It is remarkable that no authoritative critical study has yet been made of all ideas of the unconscious from earliest times to the present; the following works are useful historical surveys:
Ellenberger, H. "The Unconscious before Freud." Bulletin of the Menninger Clinic 21 (1957): 3.
Margetts, E. L. "Concept of Unconscious in History of Medical Psychology." Psychiatric Quarterly 27 (1953): 115.
Whyte, L. L. The Unconscious before Freud. New York: Basic, 1960; paperback ed., 1962.
Zilboorg, Gregory. History of Medical Psychology. New York: Norton, 1941.
Drews, A. C. H. Psychologie des Unbewussten. Berlin, 1924.
Geiger, Moritz. "Fragment über den Begriff des Unbewussten und die psychische Realität." Jahrbuch für Philosophie und phänomenologische Forschung 4 (1921): 1–137.
Jones, Ernest. The Life and Work of Sigmund Freud, 3 vols. New York: Basic, 1953–1957.
MacIntyre, Alasdair C. The Unconscious: A Conceptual Analysis. New York, 1958.
Miller, J. G. Unconsciousness. New York, 1942.
Northridge, William L. Modern Theories of the Unconscious. London, 1924.
Progoff, Ira. Death and Rebirth of Psychology. New York, 1942.
Taylor, W. S. "Psycho-analysis Revised or Psychodynamics Developed?" American Psychologist (November 1962): 784.
Carus, C. G. Psyche. Pforzheim, 1846; 3rd ed., Stuttgart, 1860.
Cudworth, Ralph. True Intellectual System of the Universe. London, 1678.
Freud, Sigmund. Die Traumdeutung. Vienna, 1900. Translated by James Strachey as The Interpretation of Dreams, in Standard Edition of the Complete Psychological Works, James Strachey, general editor, 24 vols. New York, 1953–1964. Vols. IV and V.
Freud, Sigmund. "The Unconscious." In Collected Papers, edited by James Strachey, 5 vols. London: Hogarth Press, 1924–1950. Vol. IV, Papers on Metapsychology and Papers on Applied Psychoanalysis, p. 98.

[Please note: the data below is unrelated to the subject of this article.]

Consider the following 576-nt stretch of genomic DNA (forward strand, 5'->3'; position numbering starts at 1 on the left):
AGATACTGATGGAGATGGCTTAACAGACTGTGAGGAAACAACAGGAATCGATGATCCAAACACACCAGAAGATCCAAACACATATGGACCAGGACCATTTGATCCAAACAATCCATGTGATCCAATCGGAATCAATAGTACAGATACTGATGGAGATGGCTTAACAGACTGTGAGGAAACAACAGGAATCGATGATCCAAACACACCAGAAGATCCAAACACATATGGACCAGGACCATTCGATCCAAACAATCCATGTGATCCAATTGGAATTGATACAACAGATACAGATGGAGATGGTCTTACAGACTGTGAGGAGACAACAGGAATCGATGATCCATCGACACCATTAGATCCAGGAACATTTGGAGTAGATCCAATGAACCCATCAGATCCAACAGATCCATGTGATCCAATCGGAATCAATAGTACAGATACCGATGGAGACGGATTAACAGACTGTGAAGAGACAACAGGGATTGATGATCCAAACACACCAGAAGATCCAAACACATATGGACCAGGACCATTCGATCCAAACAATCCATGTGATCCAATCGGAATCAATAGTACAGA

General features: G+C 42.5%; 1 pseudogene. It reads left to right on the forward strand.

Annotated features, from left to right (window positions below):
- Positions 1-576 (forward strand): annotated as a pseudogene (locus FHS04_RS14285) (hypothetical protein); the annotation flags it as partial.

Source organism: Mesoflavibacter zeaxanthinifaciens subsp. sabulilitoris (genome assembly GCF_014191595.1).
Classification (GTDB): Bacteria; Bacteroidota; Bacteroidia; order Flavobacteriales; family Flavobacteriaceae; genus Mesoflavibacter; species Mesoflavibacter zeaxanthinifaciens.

Hartmann, Eduard von. Die Philosophie des Unbewussten, 3 vols. Berlin, 1869. Translated by W. C. Coupland as The Philosophy of the Unconscious. London: K. Paul, Trench, Trubner, 1883.
Jung, C. G. Über die Psychologie des Unbewussten. Zürich: Rascher, 1943. Translated by R. F. C. Hull as Two Essays on Analytical Psychology, Vol. VII of Collected Works. New York, 1953; paperback ed., New York: Meridian, 1956.
Jung, C. G. Wandlung und Symbole der Libido. Leipzig, 1912. Translated by Beatrice M. Hinkle as Psychology of the Unconscious. London, 1916. Rev. ed. and new translation by R. F. C. Hull from the 4th ed. (1952), Symbole der Wandlung, as Symbols of Transformation, published as Vol. V of Collected Works, Herbert Read et al., eds. London and New York, 1956.
Leibniz, G. W. Die philosophischen Schriften. Edited by C. J. Gerhardt, 7 vols. Berlin, 1875–1890. Vol. V, p. 48, Vol. VI, p. 600.
Schopenhauer, Arthur. Die Welt als Wille und Vorstellung. Leipzig, 1819. Translated by R. B. Haldane and J. Kemp as The World as Will and Idea, 3 vols. London: Trubner, 1883–1886.
Lancelot Law Whyte (1967)